Bill Carton

Topic Title: "Why SpaceX is the most exciting 'New Space' company"

Bill Carton will be sharing the story and challenges of the most successful private spaceflight company in history.

Description: We'll explore SpaceX's flight history, technology, and their incredible successes creating the first truly reusable rocket. SpaceX provides commercial satellite launches, resupply missions to the International Space Station, NASA Observation payload launches, and soon...will be the first private company carrying astronauts to the ISS, a capability the US lost with the premature retirement of the Shuttle five years ago.

Bio: Bill is an electrical engineer (not in the aerospace industry), life long spaceflight enthusiast, and administrator of the SpaceX facebook group that's 18,000+ strong.

Shane Haggard

Topic: "The Chemistry of the Universe"

Description: At one time or another, all science enthusiasts have heard Carl Sagan’s words: “We are made of star stuff.” But what does that mean exactly? Come learn about the incredible processes that create the calcium, potassium, iron and other elements that compose the universe around us.  Learn how we study chemical processes that occur in space and how they might have led to life on earth.

Bio: Shane Haggard is an assistant professor of analytical chemistry at San Diego City College and a HUGE science geek.  His love of science and space started when he was very young and wanted to be an astronaut.  His love of chemistry and instrumentation that lead him to become a chemical engineer and help design rocket engines.  He still has a passion for science and chemistry along with the instruments used to study not only our own planet, but all the other bodies of the universe!

Dan Drinnon  

Topic: "The OSIRIS-REx Asteroid Sample Return Mission"  

Description: OSIRIS-REx seeks answers to the questions that are central to the human experience: Where did we come from? What is our destiny? Asteroids, the leftover debris from the solar system formation process, can answer these questions and teach us about the history of the sun and planets.   The OSIRIS-REx spacecraft is traveling to Bennu, a carbonaceous asteroid whose regolith may record the earliest history of our solar system. Bennu may contain the molecular precursors to the origin of life and the Earth’s oceans. Bennu is also one of the most potentially hazardous asteroids, as it has a relatively high probability of impacting the Earth late in the 22nd century. OSIRIS-REx will determine Bennu’s physical and chemical properties, which will be critical to know in the event of an impact mitigation mission. Finally, asteroids like Bennu contain natural resources such as water, organics, and precious metals. In the future, these asteroids may one day fuel the exploration of the solar system by robotic and manned spacecraft.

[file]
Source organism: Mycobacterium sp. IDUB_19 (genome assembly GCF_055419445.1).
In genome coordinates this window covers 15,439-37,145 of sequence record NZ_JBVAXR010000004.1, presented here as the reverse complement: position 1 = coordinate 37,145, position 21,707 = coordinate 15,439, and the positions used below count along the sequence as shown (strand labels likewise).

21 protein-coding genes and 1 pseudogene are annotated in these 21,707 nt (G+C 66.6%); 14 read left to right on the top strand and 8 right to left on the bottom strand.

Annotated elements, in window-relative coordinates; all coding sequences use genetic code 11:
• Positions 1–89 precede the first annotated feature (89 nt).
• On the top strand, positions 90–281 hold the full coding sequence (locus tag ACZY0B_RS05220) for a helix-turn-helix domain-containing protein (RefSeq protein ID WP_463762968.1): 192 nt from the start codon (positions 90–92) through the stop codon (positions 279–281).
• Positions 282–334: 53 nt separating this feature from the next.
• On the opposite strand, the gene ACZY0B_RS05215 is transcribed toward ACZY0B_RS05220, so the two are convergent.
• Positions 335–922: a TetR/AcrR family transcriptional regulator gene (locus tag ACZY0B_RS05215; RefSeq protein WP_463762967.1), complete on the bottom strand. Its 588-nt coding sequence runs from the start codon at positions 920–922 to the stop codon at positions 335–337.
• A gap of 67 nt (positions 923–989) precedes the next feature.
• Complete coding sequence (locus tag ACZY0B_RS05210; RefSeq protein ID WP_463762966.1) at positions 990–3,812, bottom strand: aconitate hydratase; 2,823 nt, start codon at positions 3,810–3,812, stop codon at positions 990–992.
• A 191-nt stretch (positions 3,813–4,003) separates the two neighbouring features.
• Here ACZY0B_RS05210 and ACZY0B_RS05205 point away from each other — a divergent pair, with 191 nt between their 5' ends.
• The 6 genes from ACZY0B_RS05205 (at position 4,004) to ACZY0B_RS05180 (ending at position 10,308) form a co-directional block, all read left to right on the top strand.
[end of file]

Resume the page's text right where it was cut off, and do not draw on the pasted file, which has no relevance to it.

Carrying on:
Bio: Dan Drinnon works on the OSIRIS-REx Mission as a Systems Administrator at the University of Arizona and is an amateur astronomer whose main interests lie in restoring classic telescopes and using them for planetary imaging.   Website: http://www.asteroidmission.org

 

More information Coming Soon!

Activities

Activities on Friday and Saturday are available in the Vendor/Exhibit area.

Note: Day use does not require pre-registration.  Admission to the Vendor / Exhibit area is $5.00 per adult, $2.50 for Teens (13 to 18) payable at the gate.  Children, 12 and under are free.  Admission for registered campers is included in their camping fee.  Just show your wrist band for admission to the Vendor / Exhibit area. 

You only have to pay once for admission.  Your wrist band will allow you entrance for both days of activities.

Prizes

Here are just some of the prizes offered in the 5 PM Opportunity Drawing on August 6th:

FOCUS Astronomy Outreach: 3” f/4 table top Dobsonian “Heritage” telescope